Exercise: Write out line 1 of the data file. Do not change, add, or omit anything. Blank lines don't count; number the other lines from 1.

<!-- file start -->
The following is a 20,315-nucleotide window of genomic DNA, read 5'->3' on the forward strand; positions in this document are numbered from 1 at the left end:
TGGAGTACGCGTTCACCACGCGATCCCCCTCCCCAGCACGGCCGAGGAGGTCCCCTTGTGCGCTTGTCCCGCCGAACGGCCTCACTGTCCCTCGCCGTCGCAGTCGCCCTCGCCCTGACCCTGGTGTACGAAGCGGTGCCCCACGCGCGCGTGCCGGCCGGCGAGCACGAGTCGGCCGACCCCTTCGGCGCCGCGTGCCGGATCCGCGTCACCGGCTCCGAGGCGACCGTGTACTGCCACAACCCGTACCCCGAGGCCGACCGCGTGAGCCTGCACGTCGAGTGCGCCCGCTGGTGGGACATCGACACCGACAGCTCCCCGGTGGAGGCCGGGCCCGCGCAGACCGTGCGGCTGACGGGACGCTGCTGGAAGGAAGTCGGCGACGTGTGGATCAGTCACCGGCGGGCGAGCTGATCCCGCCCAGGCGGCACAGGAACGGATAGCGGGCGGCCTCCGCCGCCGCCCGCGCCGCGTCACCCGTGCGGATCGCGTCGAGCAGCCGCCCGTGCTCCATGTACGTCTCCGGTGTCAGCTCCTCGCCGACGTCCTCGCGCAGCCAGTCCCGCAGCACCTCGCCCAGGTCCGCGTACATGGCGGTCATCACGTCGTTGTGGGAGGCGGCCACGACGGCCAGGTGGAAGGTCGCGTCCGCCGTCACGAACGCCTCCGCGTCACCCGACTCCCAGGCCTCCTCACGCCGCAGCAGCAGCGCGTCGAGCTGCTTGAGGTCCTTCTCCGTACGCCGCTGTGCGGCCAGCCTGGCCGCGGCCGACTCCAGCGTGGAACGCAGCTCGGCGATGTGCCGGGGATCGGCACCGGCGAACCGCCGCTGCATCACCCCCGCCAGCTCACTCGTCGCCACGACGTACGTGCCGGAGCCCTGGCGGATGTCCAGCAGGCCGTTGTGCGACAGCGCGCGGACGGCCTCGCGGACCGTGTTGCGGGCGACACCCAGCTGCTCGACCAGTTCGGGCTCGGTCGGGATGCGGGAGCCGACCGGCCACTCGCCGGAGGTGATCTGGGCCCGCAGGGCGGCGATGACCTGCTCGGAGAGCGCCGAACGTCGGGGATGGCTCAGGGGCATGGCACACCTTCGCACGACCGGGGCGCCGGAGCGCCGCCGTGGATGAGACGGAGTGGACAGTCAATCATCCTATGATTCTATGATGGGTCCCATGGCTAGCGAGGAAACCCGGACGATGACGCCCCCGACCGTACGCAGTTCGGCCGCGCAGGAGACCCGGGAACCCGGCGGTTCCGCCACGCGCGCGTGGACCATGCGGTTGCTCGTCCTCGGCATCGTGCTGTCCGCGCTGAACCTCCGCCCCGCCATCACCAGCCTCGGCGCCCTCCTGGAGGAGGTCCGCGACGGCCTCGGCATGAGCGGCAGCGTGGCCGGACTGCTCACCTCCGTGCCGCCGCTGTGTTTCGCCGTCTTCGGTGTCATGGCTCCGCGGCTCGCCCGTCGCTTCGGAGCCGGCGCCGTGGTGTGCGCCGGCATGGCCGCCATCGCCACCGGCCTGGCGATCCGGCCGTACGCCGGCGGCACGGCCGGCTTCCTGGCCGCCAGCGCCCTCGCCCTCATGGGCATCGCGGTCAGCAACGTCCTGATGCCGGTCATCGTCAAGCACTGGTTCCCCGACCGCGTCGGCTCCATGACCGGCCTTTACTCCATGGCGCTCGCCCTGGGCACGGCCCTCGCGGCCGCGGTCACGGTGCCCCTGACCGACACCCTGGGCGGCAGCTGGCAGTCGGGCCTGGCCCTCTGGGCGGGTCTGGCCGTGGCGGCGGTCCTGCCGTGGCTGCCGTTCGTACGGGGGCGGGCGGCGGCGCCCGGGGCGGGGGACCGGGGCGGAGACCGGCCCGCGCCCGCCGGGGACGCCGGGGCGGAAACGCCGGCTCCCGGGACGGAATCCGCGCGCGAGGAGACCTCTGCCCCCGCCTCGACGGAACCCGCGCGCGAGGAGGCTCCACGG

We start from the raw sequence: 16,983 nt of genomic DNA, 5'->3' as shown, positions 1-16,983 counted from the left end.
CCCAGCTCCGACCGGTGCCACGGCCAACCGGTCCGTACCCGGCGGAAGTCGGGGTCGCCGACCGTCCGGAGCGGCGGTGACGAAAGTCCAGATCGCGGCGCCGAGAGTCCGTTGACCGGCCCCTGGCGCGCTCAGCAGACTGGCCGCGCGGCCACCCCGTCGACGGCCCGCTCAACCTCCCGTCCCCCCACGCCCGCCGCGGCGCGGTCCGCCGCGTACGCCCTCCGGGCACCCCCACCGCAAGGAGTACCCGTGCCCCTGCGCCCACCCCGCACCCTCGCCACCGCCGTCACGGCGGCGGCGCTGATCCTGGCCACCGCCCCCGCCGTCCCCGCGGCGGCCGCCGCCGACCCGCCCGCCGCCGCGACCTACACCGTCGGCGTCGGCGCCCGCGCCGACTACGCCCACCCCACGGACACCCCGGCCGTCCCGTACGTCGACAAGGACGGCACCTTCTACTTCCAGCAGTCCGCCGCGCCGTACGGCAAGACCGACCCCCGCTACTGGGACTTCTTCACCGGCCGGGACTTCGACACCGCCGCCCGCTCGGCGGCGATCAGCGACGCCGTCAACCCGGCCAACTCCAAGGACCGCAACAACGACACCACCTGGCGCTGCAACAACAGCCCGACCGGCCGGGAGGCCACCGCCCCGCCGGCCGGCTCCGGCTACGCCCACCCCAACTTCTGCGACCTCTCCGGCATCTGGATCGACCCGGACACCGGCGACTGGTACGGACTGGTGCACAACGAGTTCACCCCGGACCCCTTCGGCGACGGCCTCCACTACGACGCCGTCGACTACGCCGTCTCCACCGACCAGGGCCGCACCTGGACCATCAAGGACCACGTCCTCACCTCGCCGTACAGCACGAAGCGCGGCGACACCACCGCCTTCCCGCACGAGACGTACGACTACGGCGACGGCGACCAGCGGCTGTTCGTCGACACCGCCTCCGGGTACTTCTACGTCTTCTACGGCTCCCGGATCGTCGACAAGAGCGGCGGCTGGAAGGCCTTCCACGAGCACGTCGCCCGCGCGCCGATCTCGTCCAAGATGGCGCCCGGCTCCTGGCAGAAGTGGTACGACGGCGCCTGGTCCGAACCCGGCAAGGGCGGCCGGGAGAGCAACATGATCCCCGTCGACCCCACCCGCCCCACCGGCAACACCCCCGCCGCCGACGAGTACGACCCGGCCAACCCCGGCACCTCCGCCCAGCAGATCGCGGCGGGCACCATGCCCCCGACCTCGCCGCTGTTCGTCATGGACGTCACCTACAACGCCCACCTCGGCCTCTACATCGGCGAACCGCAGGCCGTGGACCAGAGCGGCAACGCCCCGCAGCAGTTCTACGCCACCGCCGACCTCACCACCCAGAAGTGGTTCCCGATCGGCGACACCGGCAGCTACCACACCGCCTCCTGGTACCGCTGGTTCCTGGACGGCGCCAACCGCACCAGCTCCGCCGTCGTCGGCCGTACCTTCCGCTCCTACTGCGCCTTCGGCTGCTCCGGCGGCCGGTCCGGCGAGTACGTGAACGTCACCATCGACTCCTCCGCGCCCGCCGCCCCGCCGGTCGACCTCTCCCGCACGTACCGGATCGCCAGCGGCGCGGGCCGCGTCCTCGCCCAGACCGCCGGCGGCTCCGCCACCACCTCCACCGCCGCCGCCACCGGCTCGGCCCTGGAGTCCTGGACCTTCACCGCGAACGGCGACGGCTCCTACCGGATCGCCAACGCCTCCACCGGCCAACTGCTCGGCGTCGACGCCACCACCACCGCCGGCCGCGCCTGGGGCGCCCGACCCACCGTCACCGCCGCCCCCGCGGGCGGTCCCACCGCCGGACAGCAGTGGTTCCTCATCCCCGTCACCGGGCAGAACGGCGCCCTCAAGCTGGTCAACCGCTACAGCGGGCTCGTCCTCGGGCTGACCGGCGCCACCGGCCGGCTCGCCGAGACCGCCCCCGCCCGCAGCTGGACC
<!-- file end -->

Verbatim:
The following is a 20,315-nucleotide window of genomic DNA, read 5'->3' on the forward strand; positions in this document are numbered from 1 at the left end: